Tuesday, April 22, 2008

Happy Earth Day, Lois Wille

Capitolfax has done a great job of covering the fight over building a children's museum in Grant Park, which is becoming this year's Big Box Issue.

The issue has the potential to spill over into Springfield on a number of fronts:

1. The conspiracy theorists are equally divided on whether the Mayor wants to build a casino at Navy Pier or Northerly Island, both of which the museum has said are unsuitable locations. Even though the Chicago Tribune editorial board makes a compelling and visionary argument for the Northerly Island location.

Personally, I don't think the Mayor has made up his mind where he wants a casino to go. I think taking those sites off the list just keeps his options open.

2. IF, and that's a big IF, there is a capital bill, you can bet your sweet bottom that the museum, the city, and the Park District will try to squeeze money for the museum out of it. That will lead to a big behind-the-scenes fight over the capital bill, because opponents of the museum will only need to pull off a relative handful of votes to force the funding out of the bill.

3. The Tribune recently blasted the museum proposal for allowing the children's museum to promise the naming rights for a portion of the park to Allstate Insurance (ALL), naming their facility "The Children's Museum at Allstate Place" in exchange for a $15 million contribution. The only problem? The naming of Grant Park was done by state statute as a condition of conveying the land from the state to the Park District, to honor the former President and Civil War hero. In fact, its known as the Grant Park Boundary Act:

"[the] above described shall be, and are hereafter to be called, designated and known as "Grant Park," and said "Grant Park" is hereby conveyed to the south park commissioners..."

In order to rename a portion of the park...possibly even to keep calling Millennium Park "Millennium Park," the Mayor needs to change the law. But with the Chicago editorial boards staunchly opposed, I don't think Republicans will want to touch this with a ten-foot pole, especially since U.S. Grant was a Republican. Downstaters would take a lot of heat for turning their back on a downstate hero, and I'm not sure where the Black Caucus would weigh in. But given Allstate's troubles with Hurricane Katrina, I'm sure it won't be good.

Which brings me to Lois Wille's Earth Day gift.

Wille used to be a well-respected environmental leader, but her recent support for building the museum in Grant Park, contradicting her famed book "Forever Open, Clear, and Free," has left many wondering if she's sold out the cause.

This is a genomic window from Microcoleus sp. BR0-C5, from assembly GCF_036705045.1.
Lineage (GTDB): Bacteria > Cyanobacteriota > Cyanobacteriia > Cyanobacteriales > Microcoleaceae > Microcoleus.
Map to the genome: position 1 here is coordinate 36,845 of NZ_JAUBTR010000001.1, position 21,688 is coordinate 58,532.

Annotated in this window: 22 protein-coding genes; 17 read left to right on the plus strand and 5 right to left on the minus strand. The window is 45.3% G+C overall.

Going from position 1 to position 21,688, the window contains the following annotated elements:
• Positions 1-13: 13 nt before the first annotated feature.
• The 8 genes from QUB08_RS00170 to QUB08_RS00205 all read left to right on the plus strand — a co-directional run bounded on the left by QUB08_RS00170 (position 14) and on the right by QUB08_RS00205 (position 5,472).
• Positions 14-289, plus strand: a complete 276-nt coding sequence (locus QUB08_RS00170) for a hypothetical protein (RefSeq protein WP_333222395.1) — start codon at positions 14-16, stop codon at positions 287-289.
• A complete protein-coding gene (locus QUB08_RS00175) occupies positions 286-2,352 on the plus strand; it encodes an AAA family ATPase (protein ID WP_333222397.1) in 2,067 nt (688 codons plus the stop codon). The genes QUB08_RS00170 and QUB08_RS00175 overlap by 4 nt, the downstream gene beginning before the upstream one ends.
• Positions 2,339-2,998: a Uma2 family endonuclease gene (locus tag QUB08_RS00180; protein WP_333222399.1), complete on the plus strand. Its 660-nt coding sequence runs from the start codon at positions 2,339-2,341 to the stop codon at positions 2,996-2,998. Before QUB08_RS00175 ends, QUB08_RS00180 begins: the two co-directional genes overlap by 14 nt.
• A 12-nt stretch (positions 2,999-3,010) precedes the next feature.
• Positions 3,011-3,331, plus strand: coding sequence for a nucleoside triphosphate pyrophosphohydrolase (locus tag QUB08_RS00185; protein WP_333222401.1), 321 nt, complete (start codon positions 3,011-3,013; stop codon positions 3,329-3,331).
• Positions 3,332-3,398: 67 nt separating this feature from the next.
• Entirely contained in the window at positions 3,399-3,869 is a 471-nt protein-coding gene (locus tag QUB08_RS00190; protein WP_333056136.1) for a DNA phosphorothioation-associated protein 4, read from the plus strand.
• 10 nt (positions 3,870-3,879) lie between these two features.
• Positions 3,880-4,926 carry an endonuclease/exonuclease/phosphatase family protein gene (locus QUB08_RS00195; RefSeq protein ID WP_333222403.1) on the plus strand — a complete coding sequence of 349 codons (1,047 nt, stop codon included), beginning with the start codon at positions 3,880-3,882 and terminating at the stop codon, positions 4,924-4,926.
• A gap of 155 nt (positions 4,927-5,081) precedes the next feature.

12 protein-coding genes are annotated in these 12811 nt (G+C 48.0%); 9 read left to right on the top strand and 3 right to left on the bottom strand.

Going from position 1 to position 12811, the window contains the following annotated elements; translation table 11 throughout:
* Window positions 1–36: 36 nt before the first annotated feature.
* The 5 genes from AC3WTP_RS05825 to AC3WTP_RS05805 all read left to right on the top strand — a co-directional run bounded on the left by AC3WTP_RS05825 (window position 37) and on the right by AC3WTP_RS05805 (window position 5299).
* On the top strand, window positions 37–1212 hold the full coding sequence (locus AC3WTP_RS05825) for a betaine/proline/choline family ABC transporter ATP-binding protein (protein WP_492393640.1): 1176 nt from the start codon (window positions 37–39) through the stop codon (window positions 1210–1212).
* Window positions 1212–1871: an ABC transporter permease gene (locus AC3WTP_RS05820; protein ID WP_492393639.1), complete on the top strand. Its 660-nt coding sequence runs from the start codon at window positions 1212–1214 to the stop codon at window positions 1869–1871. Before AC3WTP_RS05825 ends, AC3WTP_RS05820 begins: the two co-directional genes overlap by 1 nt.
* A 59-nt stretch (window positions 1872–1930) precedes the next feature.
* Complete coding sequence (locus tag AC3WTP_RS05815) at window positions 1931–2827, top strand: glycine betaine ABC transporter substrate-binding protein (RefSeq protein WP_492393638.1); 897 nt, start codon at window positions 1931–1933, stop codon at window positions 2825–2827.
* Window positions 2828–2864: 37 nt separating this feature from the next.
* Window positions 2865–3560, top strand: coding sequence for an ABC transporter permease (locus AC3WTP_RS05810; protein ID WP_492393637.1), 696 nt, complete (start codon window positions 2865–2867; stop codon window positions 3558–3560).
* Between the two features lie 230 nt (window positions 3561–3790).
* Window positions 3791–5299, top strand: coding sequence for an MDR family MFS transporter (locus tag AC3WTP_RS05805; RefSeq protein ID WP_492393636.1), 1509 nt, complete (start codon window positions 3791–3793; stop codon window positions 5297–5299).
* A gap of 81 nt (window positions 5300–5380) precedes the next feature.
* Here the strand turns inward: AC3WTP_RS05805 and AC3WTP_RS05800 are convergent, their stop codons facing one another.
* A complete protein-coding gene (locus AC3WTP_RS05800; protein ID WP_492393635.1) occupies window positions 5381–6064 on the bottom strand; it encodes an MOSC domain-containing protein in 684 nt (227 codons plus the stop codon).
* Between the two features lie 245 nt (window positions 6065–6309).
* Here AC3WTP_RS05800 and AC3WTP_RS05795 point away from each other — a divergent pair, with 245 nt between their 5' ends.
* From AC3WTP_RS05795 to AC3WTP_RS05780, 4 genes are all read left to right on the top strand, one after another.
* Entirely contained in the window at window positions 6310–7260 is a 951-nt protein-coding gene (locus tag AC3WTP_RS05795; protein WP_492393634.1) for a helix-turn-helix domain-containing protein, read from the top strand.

The museum continues to tout her support, and a "fact sheet" distributed by the museum claims the quotes from her book are out-of-context, and "
she she resents the selective use of quotes from her book to justify opposing the museum’s proposal."

Well, I've read Ms. Wille's book, and if she'd like to select her own quotes from her book that would justify building a museum in Grant Park, I'm happy to post them. I can't find them, but I did find these:

“City leaders made appropriate statements of respect [upon Ward’s death], noting that if it hadn’t been for A. Montgomery Ward, Grant Park would be a long line of buildings.” pg. 81

“The result [of Ward’s fight to block the Field Museum from Grant Park] is one of the finest museum complexes in the world. He was grateful, Stanley Field said years afterward, that Montgomery Ward had fought so hard to block the original site in Grant Park.” pg. 81

“Plans for buildings in parks, wider roads in parks, more concrete in parks – they are as prevalent today as in 1890.” pg. 81

“A lake surrounded by green lawns….crowds of people sitting on the grass [in Grant Park] in the bright sunshine….Is there any other city in the world that has given its citizens, and its visitors, a treat like that for mile after dazzling mile?” pg. 149

“Generations worked for future generations so that their grandchildren’s children could know the freedom that comes from gazing at a green-and-blue, white-capped, restless endless lake.” Pg. 151

“In the last 50 years there have been disastrous developments that severely damaged the park system. Every one of them was the result of government action. It wasn’t big business and cold commerce that robbed the people of their land, but the people’s government, acting in the name of expediency….The tragedy of the lakefront story is that each of these government moves could have been defeated by an alert, organized, tough-minded public….When citizens did organize and protest in strength, they succeeded….They forced the Park District to drop plans for a huge music bowl on the Grant Park lawns….That kind of forceful citizen action will be needed in the coming years to save the lakefront from a number of potentially catastrophic projects.” Pp. 151-2.


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